The ancient kingdom of Nubia and its culture is located in Africa, along the Nile between Egypt and Sudan.
The bride from the Nubian culture has the unique custom of wearing no less than three bridal veils! First, a white sheet covers her face completely. Then there is a sheer white veil, and on top of that is a colored veil.
Iraqi weddings span seven days, traditionally, and the bride wears a different gown for each day of the marital celebration. Her dresses are in seven different colors, corresponding to the primary seven colors. The number is culturally significant.
Henna is another bridal tradition — the bridesmaids adorn her hands and feet with intricate decorations the night before the wedding. The bride and groom are seated on a sofa called a kosha while the religious ceremonies are conducted.
A Lebanese bride is dressed in white, but the style varies from that of the typical white wedding. She wears a simple white hijab, though some choose a more ornate headcover. The floor-length dress has a high neck and long sleeves, leaving only the bride's face visible.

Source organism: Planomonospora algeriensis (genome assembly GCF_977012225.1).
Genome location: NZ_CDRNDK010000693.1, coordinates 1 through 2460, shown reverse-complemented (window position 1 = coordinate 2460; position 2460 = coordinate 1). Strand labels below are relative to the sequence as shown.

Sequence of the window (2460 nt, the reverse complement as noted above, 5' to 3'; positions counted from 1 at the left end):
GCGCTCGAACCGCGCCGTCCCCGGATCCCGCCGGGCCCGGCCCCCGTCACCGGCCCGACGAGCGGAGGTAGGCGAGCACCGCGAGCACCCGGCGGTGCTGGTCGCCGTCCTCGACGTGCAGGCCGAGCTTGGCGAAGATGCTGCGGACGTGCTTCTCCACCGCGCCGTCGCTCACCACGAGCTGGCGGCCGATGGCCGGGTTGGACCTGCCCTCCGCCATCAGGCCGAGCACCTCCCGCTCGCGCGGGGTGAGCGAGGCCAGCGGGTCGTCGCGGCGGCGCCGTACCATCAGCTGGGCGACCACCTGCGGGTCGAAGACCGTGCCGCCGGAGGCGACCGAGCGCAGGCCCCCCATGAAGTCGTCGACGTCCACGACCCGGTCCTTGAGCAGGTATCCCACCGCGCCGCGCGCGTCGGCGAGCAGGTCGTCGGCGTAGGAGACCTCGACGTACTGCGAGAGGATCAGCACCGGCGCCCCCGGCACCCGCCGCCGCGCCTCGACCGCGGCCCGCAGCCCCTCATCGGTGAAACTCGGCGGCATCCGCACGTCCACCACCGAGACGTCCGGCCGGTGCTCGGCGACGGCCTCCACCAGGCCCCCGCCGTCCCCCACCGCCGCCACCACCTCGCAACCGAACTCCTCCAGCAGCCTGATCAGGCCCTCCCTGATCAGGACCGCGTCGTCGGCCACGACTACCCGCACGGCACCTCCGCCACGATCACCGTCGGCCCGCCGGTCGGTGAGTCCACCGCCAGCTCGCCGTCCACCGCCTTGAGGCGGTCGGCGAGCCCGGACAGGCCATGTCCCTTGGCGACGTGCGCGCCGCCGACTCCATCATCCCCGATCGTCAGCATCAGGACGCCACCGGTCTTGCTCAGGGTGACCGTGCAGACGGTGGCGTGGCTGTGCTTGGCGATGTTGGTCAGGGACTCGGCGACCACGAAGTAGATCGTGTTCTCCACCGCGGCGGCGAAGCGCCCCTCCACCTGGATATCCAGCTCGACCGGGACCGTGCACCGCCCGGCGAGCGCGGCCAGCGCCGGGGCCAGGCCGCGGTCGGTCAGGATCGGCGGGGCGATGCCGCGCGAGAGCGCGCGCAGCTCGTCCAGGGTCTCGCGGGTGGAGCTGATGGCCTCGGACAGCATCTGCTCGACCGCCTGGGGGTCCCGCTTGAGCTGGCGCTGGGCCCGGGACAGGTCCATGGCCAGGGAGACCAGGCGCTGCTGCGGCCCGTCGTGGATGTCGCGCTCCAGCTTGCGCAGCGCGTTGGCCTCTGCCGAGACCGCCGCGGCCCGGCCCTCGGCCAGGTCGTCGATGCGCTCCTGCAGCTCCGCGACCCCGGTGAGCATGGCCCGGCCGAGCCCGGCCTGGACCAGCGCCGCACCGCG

She wears plenty of gold jewelry passed down from the parents of the bride and groom. Lebanese weddings are festive affairs with up to 800 guests!
Traditional marriage costuming in Iceland comes from Viking heritage, as Vikings originated from that area. The bride wore her hair down for the ceremony, which was one of the last times during her life it would be uncovered.
On her head sat the bridal crown which was generally a family heirloom. It was the most important element of the bride’s attire and might be bejeweled, made of precious metal, or decorated with silk cords.
A Cambodian bride can choose from a variety of colors. She usually wears an exquisitely beaded sarong in blue, yellow, or green. The garment is traditionally made of silk and the guests are expected to match it and dress in the color schemes chosen by the wedding party.
The ceremony continues for three days as the number is significant to Buddhism’s three jewels: Buddha, the Sangha, and the Dhamma.